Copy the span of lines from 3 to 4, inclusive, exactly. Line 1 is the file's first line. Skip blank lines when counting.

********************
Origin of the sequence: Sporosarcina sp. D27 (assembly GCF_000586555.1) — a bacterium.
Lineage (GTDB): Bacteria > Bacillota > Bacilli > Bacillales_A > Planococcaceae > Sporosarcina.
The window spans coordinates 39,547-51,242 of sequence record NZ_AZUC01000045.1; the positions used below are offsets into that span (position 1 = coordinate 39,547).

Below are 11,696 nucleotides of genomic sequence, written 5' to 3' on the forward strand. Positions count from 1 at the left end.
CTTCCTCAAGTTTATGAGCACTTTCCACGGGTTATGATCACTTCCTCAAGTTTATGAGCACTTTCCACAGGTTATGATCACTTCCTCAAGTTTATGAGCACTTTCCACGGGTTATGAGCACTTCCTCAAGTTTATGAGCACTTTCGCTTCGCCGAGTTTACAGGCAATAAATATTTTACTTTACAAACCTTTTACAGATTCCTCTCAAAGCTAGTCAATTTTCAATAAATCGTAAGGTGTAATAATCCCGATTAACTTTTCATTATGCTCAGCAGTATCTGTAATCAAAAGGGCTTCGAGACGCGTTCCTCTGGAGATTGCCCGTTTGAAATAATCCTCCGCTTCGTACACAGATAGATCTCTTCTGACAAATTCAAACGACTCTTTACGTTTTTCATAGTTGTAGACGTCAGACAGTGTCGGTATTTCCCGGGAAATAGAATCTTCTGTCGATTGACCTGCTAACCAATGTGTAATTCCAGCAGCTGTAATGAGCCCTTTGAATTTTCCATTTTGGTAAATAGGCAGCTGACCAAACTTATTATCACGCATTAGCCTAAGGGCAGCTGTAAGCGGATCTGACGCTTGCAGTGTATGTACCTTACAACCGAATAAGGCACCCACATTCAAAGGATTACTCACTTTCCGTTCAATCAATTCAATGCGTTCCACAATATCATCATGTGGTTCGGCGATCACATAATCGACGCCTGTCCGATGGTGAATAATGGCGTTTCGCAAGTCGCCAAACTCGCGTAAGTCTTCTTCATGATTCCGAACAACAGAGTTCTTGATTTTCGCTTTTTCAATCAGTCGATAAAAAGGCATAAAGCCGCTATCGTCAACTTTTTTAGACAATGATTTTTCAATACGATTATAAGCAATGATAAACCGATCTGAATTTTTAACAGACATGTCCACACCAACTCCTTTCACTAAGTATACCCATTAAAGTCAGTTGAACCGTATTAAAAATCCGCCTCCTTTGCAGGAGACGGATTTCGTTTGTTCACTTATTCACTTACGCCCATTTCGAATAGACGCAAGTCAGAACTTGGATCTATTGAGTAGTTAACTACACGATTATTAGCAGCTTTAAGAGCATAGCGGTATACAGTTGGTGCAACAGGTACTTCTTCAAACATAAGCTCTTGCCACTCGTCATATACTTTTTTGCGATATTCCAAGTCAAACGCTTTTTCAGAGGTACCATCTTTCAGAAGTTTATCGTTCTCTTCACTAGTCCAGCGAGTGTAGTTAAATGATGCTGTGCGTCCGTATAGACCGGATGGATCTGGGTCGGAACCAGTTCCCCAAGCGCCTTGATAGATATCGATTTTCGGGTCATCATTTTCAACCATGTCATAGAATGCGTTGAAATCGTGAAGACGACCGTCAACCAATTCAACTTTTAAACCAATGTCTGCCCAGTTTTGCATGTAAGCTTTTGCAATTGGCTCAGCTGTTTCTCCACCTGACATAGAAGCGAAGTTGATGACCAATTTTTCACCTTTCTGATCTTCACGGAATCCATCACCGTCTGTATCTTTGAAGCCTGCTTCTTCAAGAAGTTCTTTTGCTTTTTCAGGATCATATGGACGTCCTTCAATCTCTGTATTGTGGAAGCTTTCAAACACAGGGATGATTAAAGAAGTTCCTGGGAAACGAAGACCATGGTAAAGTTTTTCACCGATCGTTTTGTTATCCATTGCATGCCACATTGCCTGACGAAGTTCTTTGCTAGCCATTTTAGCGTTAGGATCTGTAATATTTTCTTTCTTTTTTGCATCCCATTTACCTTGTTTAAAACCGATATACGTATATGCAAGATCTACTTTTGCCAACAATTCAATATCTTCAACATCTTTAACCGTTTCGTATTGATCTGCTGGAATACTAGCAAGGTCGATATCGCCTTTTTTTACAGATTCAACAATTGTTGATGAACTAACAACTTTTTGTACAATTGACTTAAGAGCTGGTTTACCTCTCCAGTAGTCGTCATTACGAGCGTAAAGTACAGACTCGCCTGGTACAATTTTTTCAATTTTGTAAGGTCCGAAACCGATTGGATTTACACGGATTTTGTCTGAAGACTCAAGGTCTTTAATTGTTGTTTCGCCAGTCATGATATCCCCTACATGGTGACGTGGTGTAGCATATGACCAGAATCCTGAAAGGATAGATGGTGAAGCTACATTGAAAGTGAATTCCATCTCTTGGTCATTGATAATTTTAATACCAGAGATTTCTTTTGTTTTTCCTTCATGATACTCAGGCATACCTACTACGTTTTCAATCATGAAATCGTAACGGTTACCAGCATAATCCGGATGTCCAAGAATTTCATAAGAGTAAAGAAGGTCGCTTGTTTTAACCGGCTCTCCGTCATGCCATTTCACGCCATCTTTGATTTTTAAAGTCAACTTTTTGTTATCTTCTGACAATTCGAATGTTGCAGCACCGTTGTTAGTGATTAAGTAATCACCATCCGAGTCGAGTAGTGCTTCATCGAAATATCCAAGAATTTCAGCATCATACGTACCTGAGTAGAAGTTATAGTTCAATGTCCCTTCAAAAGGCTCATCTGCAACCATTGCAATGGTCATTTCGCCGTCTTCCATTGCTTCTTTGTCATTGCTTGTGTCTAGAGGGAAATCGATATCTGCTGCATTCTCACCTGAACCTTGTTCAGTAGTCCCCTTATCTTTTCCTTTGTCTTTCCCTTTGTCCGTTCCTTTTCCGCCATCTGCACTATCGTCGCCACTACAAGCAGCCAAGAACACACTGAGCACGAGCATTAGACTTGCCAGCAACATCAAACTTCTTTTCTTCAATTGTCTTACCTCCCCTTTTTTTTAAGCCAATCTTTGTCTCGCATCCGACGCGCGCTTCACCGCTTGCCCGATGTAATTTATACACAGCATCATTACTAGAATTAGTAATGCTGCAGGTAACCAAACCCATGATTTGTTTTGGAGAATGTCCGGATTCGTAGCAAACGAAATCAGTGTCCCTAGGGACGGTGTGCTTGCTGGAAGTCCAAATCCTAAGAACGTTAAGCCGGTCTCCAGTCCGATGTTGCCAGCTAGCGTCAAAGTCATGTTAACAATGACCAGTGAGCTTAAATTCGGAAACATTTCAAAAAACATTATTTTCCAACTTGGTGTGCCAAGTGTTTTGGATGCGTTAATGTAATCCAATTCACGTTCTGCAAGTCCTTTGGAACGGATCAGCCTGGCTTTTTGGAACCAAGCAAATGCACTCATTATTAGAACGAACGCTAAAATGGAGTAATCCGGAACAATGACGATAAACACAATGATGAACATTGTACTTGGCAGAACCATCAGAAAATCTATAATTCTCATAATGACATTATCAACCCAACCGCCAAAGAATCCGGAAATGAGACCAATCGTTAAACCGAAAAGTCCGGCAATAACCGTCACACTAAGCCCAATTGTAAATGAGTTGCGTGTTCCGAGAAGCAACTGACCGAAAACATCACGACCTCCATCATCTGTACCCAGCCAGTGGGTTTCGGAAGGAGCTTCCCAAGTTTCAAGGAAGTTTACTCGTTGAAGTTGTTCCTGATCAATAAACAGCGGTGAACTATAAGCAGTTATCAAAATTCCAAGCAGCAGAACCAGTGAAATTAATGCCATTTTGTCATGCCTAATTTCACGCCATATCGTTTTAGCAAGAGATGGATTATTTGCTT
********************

The window spans coordinates 39,547-51,242 of sequence record NZ_AZUC01000045.1; the positions used below are offsets into that span (position 1 = coordinate 39,547).

Below are 11,696 nucleotides of genomic sequence, written 5' to 3' on the forward strand. Positions count from 1 at the left end.